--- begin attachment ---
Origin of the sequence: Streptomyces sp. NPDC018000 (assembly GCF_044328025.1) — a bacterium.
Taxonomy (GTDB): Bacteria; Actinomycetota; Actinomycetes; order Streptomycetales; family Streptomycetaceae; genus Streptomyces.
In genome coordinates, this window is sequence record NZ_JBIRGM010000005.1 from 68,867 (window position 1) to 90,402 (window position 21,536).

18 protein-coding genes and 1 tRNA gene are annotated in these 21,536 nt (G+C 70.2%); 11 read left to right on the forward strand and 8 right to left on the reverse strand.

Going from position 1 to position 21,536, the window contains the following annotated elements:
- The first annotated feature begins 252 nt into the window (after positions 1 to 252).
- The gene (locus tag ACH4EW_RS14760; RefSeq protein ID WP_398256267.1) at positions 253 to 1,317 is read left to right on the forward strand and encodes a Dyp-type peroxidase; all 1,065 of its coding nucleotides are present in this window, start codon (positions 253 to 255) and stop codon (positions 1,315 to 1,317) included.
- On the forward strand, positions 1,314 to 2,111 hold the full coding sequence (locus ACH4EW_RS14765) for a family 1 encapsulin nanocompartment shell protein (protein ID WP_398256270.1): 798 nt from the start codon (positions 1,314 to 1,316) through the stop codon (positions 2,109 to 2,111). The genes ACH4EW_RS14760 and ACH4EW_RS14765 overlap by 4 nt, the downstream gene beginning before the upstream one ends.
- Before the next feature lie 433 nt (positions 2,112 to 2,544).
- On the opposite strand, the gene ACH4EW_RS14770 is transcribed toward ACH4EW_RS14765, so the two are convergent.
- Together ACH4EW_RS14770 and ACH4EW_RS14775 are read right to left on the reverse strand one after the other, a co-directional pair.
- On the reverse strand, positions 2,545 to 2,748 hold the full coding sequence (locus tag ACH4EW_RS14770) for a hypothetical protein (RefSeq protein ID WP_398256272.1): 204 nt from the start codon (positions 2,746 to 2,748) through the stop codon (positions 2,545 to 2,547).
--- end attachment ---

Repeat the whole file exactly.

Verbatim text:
Origin of the sequence: Streptomyces sp. NPDC018000 (assembly GCF_044328025.1) — a bacterium.
Taxonomy (GTDB): Bacteria; Actinomycetota; Actinomycetes; order Streptomycetales; family Streptomycetaceae; genus Streptomyces.
In genome coordinates, this window is sequence record NZ_JBIRGM010000005.1 from 68,867 (window position 1) to 90,402 (window position 21,536).

18 protein-coding genes and 1 tRNA gene are annotated in these 21,536 nt (G+C 70.2%); 11 read left to right on the forward strand and 8 right to left on the reverse strand.

Going from position 1 to position 21,536, the window contains the following annotated elements:
- The first annotated feature begins 252 nt into the window (after positions 1 to 252).
- The gene (locus tag ACH4EW_RS14760; RefSeq protein ID WP_398256267.1) at positions 253 to 1,317 is read left to right on the forward strand and encodes a Dyp-type peroxidase; all 1,065 of its coding nucleotides are present in this window, start codon (positions 253 to 255) and stop codon (positions 1,315 to 1,317) included.
- On the forward strand, positions 1,314 to 2,111 hold the full coding sequence (locus ACH4EW_RS14765) for a family 1 encapsulin nanocompartment shell protein (protein ID WP_398256270.1): 798 nt from the start codon (positions 1,314 to 1,316) through the stop codon (positions 2,109 to 2,111). The genes ACH4EW_RS14760 and ACH4EW_RS14765 overlap by 4 nt, the downstream gene beginning before the upstream one ends.
- Before the next feature lie 433 nt (positions 2,112 to 2,544).
- On the opposite strand, the gene ACH4EW_RS14770 is transcribed toward ACH4EW_RS14765, so the two are convergent.
- Together ACH4EW_RS14770 and ACH4EW_RS14775 are read right to left on the reverse strand one after the other, a co-directional pair.
- On the reverse strand, positions 2,545 to 2,748 hold the full coding sequence (locus tag ACH4EW_RS14770) for a hypothetical protein (RefSeq protein ID WP_398256272.1): 204 nt from the start codon (positions 2,746 to 2,748) through the stop codon (positions 2,545 to 2,547).